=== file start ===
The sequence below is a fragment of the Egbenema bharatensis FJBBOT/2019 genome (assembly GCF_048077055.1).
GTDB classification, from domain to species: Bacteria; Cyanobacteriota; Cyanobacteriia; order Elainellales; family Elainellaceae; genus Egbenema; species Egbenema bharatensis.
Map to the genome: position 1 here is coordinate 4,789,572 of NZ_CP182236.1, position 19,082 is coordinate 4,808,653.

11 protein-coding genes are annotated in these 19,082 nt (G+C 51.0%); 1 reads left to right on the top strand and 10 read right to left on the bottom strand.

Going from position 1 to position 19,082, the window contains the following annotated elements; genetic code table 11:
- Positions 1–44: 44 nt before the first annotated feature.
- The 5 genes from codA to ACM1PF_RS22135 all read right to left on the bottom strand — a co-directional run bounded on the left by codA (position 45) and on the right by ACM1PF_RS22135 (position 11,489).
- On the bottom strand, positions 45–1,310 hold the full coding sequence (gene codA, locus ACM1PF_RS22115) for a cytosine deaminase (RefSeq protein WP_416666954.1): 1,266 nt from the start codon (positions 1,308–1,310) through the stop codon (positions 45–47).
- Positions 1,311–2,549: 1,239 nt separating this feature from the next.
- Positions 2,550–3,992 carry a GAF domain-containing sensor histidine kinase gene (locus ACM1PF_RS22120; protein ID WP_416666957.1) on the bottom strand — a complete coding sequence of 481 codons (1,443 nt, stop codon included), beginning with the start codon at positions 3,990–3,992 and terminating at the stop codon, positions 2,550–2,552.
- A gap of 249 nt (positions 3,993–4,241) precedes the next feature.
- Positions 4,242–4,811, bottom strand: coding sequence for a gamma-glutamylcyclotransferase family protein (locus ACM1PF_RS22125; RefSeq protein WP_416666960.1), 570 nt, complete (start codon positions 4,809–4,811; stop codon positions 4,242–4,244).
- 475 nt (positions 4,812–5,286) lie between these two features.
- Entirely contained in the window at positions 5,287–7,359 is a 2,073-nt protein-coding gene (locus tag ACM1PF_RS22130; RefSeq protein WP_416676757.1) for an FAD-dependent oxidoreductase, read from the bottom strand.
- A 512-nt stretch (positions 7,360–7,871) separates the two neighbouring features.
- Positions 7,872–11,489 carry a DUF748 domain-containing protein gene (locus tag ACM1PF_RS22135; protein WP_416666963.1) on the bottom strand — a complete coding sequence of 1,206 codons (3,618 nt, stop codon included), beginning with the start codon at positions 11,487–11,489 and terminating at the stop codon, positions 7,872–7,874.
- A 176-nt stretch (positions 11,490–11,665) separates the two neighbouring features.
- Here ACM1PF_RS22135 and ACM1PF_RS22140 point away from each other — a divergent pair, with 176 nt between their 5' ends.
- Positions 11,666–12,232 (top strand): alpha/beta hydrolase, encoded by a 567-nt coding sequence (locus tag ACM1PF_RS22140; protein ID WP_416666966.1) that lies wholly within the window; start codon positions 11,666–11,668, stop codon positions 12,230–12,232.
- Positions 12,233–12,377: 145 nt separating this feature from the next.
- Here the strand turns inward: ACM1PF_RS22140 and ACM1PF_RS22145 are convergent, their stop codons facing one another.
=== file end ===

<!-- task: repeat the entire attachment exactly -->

The sequence below is a fragment of the Egbenema bharatensis FJBBOT/2019 genome (assembly GCF_048077055.1).
GTDB classification, from domain to species: Bacteria; Cyanobacteriota; Cyanobacteriia; order Elainellales; family Elainellaceae; genus Egbenema; species Egbenema bharatensis.
Map to the genome: position 1 here is coordinate 4,789,572 of NZ_CP182236.1, position 19,082 is coordinate 4,808,653.

11 protein-coding genes are annotated in these 19,082 nt (G+C 51.0%); 1 reads left to right on the top strand and 10 read right to left on the bottom strand.

Going from position 1 to position 19,082, the window contains the following annotated elements; genetic code table 11:
- Positions 1–44: 44 nt before the first annotated feature.
- The 5 genes from codA to ACM1PF_RS22135 all read right to left on the bottom strand — a co-directional run bounded on the left by codA (position 45) and on the right by ACM1PF_RS22135 (position 11,489).
- On the bottom strand, positions 45–1,310 hold the full coding sequence (gene codA, locus ACM1PF_RS22115) for a cytosine deaminase (RefSeq protein WP_416666954.1): 1,266 nt from the start codon (positions 1,308–1,310) through the stop codon (positions 45–47).
- Positions 1,311–2,549: 1,239 nt separating this feature from the next.
- Positions 2,550–3,992 carry a GAF domain-containing sensor histidine kinase gene (locus ACM1PF_RS22120; protein ID WP_416666957.1) on the bottom strand — a complete coding sequence of 481 codons (1,443 nt, stop codon included), beginning with the start codon at positions 3,990–3,992 and terminating at the stop codon, positions 2,550–2,552.
- A gap of 249 nt (positions 3,993–4,241) precedes the next feature.
- Positions 4,242–4,811, bottom strand: coding sequence for a gamma-glutamylcyclotransferase family protein (locus ACM1PF_RS22125; RefSeq protein WP_416666960.1), 570 nt, complete (start codon positions 4,809–4,811; stop codon positions 4,242–4,244).
- 475 nt (positions 4,812–5,286) lie between these two features.
- Entirely contained in the window at positions 5,287–7,359 is a 2,073-nt protein-coding gene (locus tag ACM1PF_RS22130; RefSeq protein WP_416676757.1) for an FAD-dependent oxidoreductase, read from the bottom strand.
- A 512-nt stretch (positions 7,360–7,871) separates the two neighbouring features.
- Positions 7,872–11,489 carry a DUF748 domain-containing protein gene (locus tag ACM1PF_RS22135; protein WP_416666963.1) on the bottom strand — a complete coding sequence of 1,206 codons (3,618 nt, stop codon included), beginning with the start codon at positions 11,487–11,489 and terminating at the stop codon, positions 7,872–7,874.
- A 176-nt stretch (positions 11,490–11,665) separates the two neighbouring features.
- Here ACM1PF_RS22135 and ACM1PF_RS22140 point away from each other — a divergent pair, with 176 nt between their 5' ends.
- Positions 11,666–12,232 (top strand): alpha/beta hydrolase, encoded by a 567-nt coding sequence (locus tag ACM1PF_RS22140; protein ID WP_416666966.1) that lies wholly within the window; start codon positions 11,666–11,668, stop codon positions 12,230–12,232.
- Positions 12,233–12,377: 145 nt separating this feature from the next.
- Here the strand turns inward: ACM1PF_RS22140 and ACM1PF_RS22145 are convergent, their stop codons facing one another.